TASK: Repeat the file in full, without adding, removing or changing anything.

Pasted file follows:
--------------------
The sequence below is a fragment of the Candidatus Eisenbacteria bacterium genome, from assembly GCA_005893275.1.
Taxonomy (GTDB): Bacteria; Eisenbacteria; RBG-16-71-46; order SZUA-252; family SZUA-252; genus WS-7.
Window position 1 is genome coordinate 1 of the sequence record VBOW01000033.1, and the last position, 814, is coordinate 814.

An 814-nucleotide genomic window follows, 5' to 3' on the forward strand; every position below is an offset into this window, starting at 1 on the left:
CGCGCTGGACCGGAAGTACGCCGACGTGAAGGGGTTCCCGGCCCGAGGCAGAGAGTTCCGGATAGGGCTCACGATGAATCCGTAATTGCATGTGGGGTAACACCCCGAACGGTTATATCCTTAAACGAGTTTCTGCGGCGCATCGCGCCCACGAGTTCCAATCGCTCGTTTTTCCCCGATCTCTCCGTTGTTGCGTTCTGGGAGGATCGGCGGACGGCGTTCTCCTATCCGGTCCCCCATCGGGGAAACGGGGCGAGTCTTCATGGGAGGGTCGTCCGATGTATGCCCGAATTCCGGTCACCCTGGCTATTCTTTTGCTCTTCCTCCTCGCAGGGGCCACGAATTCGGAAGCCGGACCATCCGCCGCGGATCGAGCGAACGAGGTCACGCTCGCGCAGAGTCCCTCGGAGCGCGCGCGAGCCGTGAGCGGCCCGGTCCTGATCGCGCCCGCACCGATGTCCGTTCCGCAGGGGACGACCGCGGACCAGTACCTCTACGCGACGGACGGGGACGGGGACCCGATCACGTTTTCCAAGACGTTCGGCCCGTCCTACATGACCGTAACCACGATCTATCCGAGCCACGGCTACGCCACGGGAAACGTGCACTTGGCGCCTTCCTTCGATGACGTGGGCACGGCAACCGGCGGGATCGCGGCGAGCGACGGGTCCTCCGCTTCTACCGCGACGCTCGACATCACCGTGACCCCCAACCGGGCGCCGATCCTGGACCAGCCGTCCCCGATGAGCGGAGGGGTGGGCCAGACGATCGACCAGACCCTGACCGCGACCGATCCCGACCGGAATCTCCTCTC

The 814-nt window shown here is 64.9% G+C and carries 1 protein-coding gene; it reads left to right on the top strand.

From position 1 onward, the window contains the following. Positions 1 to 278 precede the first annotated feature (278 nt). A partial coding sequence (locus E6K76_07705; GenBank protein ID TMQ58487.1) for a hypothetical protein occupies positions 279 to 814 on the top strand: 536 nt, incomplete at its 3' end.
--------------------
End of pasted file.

The sequence below is a fragment of the Candidatus Eisenbacteria bacterium genome, from assembly GCA_005893275.1.
Taxonomy (GTDB): Bacteria; Eisenbacteria; RBG-16-71-46; order SZUA-252; family SZUA-252; genus WS-7.
Window position 1 is genome coordinate 1 of the sequence record VBOW01000033.1, and the last position, 814, is coordinate 814.

An 814-nucleotide genomic window follows, 5' to 3' on the forward strand; every position below is an offset into this window, starting at 1 on the left:
CGCGCTGGACCGGAAGTACGCCGACGTGAAGGGGTTCCCGGCCCGAGGCAGAGAGTTCCGGATAGGGCTCACGATGAATCCGTAATTGCATGTGGGGTAACACCCCGAACGGTTATATCCTTAAACGAGTTTCTGCGGCGCATCGCGCCCACGAGTTCCAATCGCTCGTTTTTCCCCGATCTCTCCGTTGTTGCGTTCTGGGAGGATCGGCGGACGGCGTTCTCCTATCCGGTCCCCCATCGGGGAAACGGGGCGAGTCTTCATGGGAGGGTCGTCCGATGTATGCCCGAATTCCGGTCACCCTGGCTATTCTTTTGCTCTTCCTCCTCGCAGGGGCCACGAATTCGGAAGCCGGACCATCCGCCGCGGATCGAGCGAACGAGGTCACGCTCGCGCAGAGTCCCTCGGAGCGCGCGCGAGCCGTGAGCGGCCCGGTCCTGATCGCGCCCGCACCGATGTCCGTTCCGCAGGGGACGACCGCGGACCAGTACCTCTACGCGACGGACGGGGACGGGGACCCGATCACGTTTTCCAAGACGTTCGGCCCGTCCTACATGACCGTAACCACGATCTATCCGAGCCACGGCTACGCCACGGGAAACGTGCACTTGGCGCCTTCCTTCGATGACGTGGGCACGGCAACCGGCGGGATCGCGGCGAGCGACGGGTCCTCCGCTTCTACCGCGACGCTCGACATCACCGTGACCCCCAACCGGGCGCCGATCCTGGACCAGCCGTCCCCGATGAGCGGAGGGGTGGGCCAGACGATCGACCAGACCCTGACCGCGACCGATCCCGACCGGAATCTCCTCTC

The 814-nt window shown here is 64.9% G+C and carries 1 protein-coding gene; it reads left to right on the top strand.

From position 1 onward, the window contains the following. Positions 1 to 278 precede the first annotated feature (278 nt). A partial coding sequence (locus E6K76_07705; GenBank protein ID TMQ58487.1) for a hypothetical protein occupies positions 279 to 814 on the top strand: 536 nt, incomplete at its 3' end.